Apparel powerhouse VF Corp believes it is well-positioned to emerge as a winner from the coronavirus crisis – with an increased consumer focus on the outdoors, health and wellbeing set to boost its activity-based lifestyle brands.
The parent of businesses including Vans, The North Face, Timberland and Dickies, is “preparing for this new future and positioning our brands to set the standard for what’s next,” according to CEO Steve Rendle.
“None of us knows exactly how the Covid-19 outbreak will change our world, but we’re already beginning to see signs of what’s to come,” he said on a call with analysts last week.
The company has identified a potential post-pandemic shift in consumer behaviours and value systems that its brands and businesses “are uniquely positioned to address.”
- “We believe people will place greater value on exploring outdoors after spending so much time in their homes.
- “We believe there will be an increased commitment to personal well-being and active lifestyles, with health becoming a major new priority.
- “We believe people will have a greater appreciation for the frontline workers who keep others safe, and the tradespeople who keep our world running.
- “We believe there’ll be an elevated focus on environmental sustainability that will lead to a sharper focus on combatting global climate change;
- “We believe the proliferation of e-commerce will be significant, with online shopping serving as a lifeline for so many consumers around the world during the pandemic.”
These changes, whether subtle or seismic, “could not be more in line with our portfolio, the reshaping we’ve been doing the last three years, but also our deep commitment to being purpose-led performance driven as our way of creating value for our shareholders.”
And they’re already “coming out loud and clear in China,” Rendle said, “with people very focused on their individual health, the health of the climate.”
He added: “If people are less apt to be thinking about travel outside of their home city or home state, this connection with the outdoors and getting back into outdoor activity nearby the house is probably one of the most significant trends coupled with health and wellbeing.”
Ongoing actions to transform its business model to make VF more consumer-minded, retail-centric and hyper-digital are also taking on new importance “as digital activity and engagement continues to rise in a post-Covid world.
“We just focused on leveraging enterprise data and analytics with an emphasis on critical end-to-end data and digital capabilities to drive consumer engagement and loyalty. We’re also working to become increasingly agile in how our teams work together, enabling us to move faster to seize opportunities whenever and wherever they exist.”
The apparel and footwear maker yesterday (19 May) noted its Covid-19 relief efforts have so far raised more than $10.3m through corporate, VF Foundation and brand donations. On top of this, its Dickies workwear brand has produced as many as 3.4m gowns for US medical workers, while Vans is using shoe canvas to make 250,000 face masks.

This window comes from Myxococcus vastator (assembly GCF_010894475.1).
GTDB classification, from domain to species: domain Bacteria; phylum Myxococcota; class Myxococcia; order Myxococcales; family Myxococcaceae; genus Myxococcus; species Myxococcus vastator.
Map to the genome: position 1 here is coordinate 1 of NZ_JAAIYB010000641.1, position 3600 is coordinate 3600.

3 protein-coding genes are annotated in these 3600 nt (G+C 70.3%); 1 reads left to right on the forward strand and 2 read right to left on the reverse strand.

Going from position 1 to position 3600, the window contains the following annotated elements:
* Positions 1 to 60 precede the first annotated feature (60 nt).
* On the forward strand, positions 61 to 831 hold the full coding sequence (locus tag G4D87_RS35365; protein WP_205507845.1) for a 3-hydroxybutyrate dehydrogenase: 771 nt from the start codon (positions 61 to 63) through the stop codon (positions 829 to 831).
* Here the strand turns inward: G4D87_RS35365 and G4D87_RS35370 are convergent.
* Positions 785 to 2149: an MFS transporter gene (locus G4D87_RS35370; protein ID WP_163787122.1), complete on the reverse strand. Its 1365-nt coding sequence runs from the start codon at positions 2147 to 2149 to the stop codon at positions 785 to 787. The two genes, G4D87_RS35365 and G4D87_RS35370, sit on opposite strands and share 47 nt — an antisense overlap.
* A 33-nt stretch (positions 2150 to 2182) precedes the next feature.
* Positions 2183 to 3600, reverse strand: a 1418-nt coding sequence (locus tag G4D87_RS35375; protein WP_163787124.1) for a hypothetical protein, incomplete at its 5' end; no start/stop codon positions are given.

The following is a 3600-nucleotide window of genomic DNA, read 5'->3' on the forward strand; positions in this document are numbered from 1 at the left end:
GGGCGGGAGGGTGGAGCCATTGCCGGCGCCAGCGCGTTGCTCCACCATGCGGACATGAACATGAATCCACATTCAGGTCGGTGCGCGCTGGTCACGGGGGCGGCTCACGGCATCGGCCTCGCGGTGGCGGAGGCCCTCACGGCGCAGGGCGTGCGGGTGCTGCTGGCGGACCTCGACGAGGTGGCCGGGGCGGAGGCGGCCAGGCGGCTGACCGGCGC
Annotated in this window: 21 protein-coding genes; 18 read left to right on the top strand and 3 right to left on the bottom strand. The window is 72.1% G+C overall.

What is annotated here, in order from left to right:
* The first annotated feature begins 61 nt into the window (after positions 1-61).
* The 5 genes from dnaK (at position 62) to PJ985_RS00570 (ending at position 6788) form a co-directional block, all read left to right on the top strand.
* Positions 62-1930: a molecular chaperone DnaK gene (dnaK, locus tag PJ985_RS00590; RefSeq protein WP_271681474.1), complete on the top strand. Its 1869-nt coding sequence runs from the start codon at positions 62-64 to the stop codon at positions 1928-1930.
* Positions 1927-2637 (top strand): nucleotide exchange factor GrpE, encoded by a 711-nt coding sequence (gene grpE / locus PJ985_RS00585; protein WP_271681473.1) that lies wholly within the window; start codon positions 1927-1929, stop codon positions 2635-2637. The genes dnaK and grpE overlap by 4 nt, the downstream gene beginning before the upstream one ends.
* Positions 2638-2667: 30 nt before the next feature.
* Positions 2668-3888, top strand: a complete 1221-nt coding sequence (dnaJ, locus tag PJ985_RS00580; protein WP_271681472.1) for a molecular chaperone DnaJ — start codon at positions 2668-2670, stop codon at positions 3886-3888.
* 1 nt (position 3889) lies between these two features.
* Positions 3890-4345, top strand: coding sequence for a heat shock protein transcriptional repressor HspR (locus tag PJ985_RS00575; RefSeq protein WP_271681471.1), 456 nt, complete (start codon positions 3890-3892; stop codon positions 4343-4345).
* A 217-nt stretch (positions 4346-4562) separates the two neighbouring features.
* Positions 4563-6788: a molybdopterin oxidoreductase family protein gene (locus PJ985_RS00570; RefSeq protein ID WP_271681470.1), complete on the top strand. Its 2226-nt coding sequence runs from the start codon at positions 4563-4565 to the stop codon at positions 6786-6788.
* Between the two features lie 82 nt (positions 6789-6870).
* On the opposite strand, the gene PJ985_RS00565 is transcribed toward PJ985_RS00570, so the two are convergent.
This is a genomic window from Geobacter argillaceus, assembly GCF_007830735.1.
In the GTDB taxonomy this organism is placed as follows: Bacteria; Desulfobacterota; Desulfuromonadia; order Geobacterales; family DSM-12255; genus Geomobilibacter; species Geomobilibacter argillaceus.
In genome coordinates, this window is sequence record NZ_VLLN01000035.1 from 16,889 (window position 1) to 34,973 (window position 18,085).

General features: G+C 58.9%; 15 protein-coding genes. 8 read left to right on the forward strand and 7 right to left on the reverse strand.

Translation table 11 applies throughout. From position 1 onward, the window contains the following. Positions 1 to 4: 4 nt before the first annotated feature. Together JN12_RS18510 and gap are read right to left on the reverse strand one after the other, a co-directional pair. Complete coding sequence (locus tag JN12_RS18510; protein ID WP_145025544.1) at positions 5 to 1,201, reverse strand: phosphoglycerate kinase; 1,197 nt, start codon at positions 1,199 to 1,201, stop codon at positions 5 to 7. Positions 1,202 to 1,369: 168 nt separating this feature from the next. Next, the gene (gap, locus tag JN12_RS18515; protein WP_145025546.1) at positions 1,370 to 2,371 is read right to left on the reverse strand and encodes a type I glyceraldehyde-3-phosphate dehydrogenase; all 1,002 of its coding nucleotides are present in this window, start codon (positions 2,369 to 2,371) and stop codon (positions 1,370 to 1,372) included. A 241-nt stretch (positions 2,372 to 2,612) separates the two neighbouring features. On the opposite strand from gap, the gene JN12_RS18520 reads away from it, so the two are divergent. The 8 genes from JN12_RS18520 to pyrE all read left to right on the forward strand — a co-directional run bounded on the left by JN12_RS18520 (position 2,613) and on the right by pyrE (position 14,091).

It also provided an update on how it is working with its international suppliers, explaining: “VF is paying suppliers for all orders that have already been produced, as well as honouring all valid purchase orders with a factory release date before 1 June 2020.
“When a shipment must be delayed, VF engages with its suppliers to determine if the delay will create a cashflow challenge for the supplier. If so, VF will work with the supplier to support their financial needs through a variety of potential solutions.”
Speaking on last week’s call, chief financial officer Scott Roe admitted: “Many of these conversations are difficult, [yet] we have not strayed from our core values, approaching each discussion with honesty, transparency and integrity.”
Both Rendle and Roe believe the future is bright for purpose-led brands and companies “because their decisions will be principled, and based on values that consumers share.”
“There is no question that the Covid-19 disruption will have lasting impacts on our sector,” Roe said.
“There will be retail casualties; this will accelerate industry consolidation. We are witnessing the acceleration of digital commerce and the critical importance of direct consumer engagement. “We also believe this environment will shine an even brighter light on corporate values and highlight the importance of purpose-led enterprises.
“Ultimately, we believe what we’re witnessing right now is an acceleration of underlying trends which were forming before the crisis hit.”
The comments came as VF Corp reported a slight increase in full-year sales but warned its first quarter revenue was likely to halve due to a plunge in consumer demand and country-wide Covid-19 lockdowns.
For the year to 28 March full-year revenue rose 2% to US$10.5bn, but net income tumbled 46% to $679.5m. For the final quarter, revenue dropped 11% to $2.1bn, pushing the apparel giant to a loss of US$483.8m.
“Through the first ten months of fiscal 2020 our business delivered results above our stated long-term growth objectives. Then the world changed for all of us as a result of Covid-19,” Rendle said.
All of VF’s retail stores in the APAC region, including mainland China, have re-opened, but retail store traffic “remains down significantly” compared with last year. The company has started a phased reopening of its retail stores in the EMEA region, and is planning the same in North America – with most due to be open by mid-2020.
The company has also completed a $3bn bond offering, giving it around $3bn cash on hand as well as around $2.2bn available through its revolving credit facility.
“These prudent actions, most of which have been precautionary, have helped us preserve liquidity and given us more flexibility to manage our global business operations through the prolonged crisis,” Rendle said.